Entertainment and sporting venues are turning to blockchain to get a bigger piece of the pie. They're also hoping to stop the spread of fake tickets.

"The original use case of blockchain with ticket tracking was to help prevent scalpers from selling fake tickets. The idea is that all ticket transactions from initial selling to reselling get tracked in the blockchain, allowing event managers to see if a ticket has been resold and at what price," said SailPoint senior software architect Kelly Grizzle.  

"An interesting side effect came from this: event organizers can use blockchain to understand who is sitting in each seat so that they can offer special services and promotions to the fans," he added.

Blockchain has found an unlikely home in the ticketing industry, which for hundreds of years has been plagued by scalpers who buy tickets on the cheap and hike up prices closer to the event date.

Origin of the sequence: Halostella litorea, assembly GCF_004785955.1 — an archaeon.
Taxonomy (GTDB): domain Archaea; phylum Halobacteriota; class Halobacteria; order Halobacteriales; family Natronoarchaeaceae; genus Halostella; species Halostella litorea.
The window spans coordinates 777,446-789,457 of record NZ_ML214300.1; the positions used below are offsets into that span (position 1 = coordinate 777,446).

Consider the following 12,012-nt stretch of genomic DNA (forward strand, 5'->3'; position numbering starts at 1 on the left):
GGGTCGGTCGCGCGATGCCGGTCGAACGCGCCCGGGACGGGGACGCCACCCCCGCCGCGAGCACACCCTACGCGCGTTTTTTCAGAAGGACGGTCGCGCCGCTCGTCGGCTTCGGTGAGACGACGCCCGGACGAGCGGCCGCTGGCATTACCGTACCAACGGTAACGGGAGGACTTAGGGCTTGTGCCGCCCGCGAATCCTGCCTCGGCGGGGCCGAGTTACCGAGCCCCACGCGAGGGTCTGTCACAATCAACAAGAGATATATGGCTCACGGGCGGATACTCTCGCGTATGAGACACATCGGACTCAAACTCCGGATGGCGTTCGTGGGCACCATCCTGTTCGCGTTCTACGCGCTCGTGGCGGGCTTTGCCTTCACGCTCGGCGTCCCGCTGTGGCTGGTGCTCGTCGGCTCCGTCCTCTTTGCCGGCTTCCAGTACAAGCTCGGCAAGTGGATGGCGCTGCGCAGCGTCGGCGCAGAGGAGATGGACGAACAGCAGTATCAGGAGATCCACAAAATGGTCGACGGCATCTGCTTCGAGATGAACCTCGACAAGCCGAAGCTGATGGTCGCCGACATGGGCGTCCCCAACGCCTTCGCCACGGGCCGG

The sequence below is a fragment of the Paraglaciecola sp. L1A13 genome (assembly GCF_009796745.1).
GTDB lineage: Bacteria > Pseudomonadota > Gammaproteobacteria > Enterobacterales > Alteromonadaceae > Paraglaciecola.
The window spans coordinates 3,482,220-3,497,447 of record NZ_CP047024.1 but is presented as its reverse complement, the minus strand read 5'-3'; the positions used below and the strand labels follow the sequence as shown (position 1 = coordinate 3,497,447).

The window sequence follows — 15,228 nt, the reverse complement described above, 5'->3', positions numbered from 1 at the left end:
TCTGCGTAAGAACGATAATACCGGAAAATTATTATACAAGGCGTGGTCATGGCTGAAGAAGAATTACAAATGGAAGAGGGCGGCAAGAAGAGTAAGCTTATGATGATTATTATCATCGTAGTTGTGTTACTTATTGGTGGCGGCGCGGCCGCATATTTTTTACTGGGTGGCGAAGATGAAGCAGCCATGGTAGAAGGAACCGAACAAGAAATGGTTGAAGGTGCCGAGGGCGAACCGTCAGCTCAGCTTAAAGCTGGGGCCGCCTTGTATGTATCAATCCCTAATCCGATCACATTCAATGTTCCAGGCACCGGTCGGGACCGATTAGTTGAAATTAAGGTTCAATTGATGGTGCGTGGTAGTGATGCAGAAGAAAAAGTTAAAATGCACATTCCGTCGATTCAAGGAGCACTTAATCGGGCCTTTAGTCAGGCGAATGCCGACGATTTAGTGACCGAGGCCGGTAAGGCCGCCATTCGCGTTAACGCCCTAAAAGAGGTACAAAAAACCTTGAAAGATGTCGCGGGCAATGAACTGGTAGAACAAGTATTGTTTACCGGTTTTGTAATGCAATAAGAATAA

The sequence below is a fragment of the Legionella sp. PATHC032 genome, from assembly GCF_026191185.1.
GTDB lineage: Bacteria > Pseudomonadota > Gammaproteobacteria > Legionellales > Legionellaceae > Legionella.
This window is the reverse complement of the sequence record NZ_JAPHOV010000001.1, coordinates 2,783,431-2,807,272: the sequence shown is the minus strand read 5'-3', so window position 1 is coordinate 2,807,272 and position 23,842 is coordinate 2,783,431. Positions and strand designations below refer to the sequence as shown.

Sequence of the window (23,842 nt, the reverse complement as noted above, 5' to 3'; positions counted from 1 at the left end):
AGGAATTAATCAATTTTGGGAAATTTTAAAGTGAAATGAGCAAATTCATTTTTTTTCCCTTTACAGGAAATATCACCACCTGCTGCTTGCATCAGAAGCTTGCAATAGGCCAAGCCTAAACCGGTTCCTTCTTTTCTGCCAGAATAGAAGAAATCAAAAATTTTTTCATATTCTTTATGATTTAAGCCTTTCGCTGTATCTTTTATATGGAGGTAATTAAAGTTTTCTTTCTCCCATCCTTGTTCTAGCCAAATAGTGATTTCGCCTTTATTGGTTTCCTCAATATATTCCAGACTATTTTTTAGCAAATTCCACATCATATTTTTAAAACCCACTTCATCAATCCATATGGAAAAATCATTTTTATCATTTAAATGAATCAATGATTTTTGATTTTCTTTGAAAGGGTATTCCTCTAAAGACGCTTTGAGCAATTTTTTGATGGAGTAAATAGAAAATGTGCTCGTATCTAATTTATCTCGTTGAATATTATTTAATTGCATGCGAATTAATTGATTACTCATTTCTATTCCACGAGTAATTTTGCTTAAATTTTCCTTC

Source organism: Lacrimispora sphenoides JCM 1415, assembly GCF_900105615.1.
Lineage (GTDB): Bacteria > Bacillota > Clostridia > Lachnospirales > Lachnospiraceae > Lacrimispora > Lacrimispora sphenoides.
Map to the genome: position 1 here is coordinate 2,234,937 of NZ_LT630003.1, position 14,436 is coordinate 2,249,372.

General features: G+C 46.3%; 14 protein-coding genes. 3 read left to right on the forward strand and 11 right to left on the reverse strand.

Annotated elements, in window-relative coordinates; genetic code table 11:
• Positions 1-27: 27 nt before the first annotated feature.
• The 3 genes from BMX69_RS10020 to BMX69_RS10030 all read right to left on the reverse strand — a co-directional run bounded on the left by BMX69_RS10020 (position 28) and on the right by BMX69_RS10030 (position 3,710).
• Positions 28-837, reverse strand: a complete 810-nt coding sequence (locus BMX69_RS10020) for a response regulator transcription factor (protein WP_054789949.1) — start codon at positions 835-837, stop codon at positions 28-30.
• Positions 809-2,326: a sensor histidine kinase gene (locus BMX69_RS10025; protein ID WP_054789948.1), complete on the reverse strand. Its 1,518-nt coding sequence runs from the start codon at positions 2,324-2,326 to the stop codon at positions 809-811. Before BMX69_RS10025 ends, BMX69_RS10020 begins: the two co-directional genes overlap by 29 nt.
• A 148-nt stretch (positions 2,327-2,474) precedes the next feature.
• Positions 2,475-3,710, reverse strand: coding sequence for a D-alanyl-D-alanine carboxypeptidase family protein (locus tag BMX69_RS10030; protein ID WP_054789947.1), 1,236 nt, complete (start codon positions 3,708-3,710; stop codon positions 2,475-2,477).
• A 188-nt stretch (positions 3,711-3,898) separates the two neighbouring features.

IBM's Cuomo said True Tickets, a company born out of a blockchain system, would enable venues to get a larger share of the rising ticket value.

"If a basketball team gets hot and makes a run for the playoffs, their ticket might be worth as much as $100. But the scalpers know that as the game gets closer, and the ticket is in demand because now they're a playoff contender, that ticket can sell for $1,000. The scalper will pocket $900 and give the $100 to the team," Cuomo said. "Shouldn't the team or the music venue get more of the take if the demand for the ticket goes up."